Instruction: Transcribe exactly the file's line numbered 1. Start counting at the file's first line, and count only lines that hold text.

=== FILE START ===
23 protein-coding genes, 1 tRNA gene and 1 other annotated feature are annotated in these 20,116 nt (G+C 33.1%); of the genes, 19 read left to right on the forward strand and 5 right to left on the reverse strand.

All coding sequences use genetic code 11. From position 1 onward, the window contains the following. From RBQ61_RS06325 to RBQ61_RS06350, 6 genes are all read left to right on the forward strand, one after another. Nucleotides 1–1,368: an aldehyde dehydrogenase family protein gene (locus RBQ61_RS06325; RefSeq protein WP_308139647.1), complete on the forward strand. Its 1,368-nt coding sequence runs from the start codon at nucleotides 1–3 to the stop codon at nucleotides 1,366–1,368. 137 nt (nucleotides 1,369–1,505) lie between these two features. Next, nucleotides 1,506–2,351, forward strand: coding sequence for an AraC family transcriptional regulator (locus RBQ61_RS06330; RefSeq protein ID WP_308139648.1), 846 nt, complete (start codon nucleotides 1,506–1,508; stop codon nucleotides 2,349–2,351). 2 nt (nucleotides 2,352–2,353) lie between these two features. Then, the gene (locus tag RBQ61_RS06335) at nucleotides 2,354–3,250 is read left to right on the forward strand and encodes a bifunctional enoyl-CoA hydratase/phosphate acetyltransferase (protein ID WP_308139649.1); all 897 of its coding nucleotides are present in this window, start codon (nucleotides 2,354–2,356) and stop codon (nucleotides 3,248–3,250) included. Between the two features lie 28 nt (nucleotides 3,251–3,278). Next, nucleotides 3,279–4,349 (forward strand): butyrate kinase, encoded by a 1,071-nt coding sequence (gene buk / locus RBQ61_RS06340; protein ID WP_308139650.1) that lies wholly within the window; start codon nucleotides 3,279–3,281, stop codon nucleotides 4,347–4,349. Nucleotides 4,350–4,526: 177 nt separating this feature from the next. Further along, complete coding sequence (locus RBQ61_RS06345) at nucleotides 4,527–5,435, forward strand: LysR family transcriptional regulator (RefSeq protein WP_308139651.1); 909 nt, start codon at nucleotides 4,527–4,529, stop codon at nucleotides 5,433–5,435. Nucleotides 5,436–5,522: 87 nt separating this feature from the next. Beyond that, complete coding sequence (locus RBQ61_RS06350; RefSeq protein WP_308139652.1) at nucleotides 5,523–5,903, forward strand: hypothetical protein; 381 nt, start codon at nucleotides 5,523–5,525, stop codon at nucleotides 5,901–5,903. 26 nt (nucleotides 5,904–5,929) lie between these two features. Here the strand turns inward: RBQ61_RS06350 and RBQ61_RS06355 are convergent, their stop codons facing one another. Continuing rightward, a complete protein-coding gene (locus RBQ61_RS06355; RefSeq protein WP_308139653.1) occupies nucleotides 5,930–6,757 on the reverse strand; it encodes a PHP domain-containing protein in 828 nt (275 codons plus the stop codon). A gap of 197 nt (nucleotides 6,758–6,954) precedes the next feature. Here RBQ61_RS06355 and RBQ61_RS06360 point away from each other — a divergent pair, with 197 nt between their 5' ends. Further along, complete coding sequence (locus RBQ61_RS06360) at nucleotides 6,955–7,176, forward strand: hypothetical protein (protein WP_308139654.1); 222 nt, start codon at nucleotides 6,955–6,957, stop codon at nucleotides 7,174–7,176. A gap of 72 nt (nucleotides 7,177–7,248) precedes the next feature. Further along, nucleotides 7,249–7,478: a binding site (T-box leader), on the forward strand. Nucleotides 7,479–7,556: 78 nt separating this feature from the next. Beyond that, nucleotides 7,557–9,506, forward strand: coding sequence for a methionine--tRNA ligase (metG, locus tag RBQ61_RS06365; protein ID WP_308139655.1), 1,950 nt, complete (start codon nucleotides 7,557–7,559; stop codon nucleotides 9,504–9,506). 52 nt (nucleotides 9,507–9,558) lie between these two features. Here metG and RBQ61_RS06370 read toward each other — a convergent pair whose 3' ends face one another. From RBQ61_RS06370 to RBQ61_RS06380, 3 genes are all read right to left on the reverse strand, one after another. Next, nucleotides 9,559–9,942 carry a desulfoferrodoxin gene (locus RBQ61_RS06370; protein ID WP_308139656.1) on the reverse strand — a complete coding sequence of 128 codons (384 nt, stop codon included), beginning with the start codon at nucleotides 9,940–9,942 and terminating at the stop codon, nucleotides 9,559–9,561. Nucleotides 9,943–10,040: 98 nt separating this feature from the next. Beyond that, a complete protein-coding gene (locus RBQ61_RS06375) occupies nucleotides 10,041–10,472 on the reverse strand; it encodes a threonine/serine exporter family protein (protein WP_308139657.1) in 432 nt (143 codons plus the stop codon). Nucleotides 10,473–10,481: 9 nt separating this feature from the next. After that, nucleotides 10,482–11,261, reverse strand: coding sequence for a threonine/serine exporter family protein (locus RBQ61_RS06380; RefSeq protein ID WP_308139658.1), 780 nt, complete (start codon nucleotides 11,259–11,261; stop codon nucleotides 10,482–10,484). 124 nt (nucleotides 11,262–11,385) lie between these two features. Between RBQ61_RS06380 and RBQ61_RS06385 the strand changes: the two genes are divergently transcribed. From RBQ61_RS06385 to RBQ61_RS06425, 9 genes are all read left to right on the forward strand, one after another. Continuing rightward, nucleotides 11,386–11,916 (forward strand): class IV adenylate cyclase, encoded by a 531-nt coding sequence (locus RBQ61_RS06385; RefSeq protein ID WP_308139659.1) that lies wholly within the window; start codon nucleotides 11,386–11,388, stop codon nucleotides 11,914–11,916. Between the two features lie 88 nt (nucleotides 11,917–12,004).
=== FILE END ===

23 protein-coding genes, 1 tRNA gene and 1 other annotated feature are annotated in these 20,116 nt (G+C 33.1%); of the genes, 19 read left to right on the forward strand and 5 right to left on the reverse strand.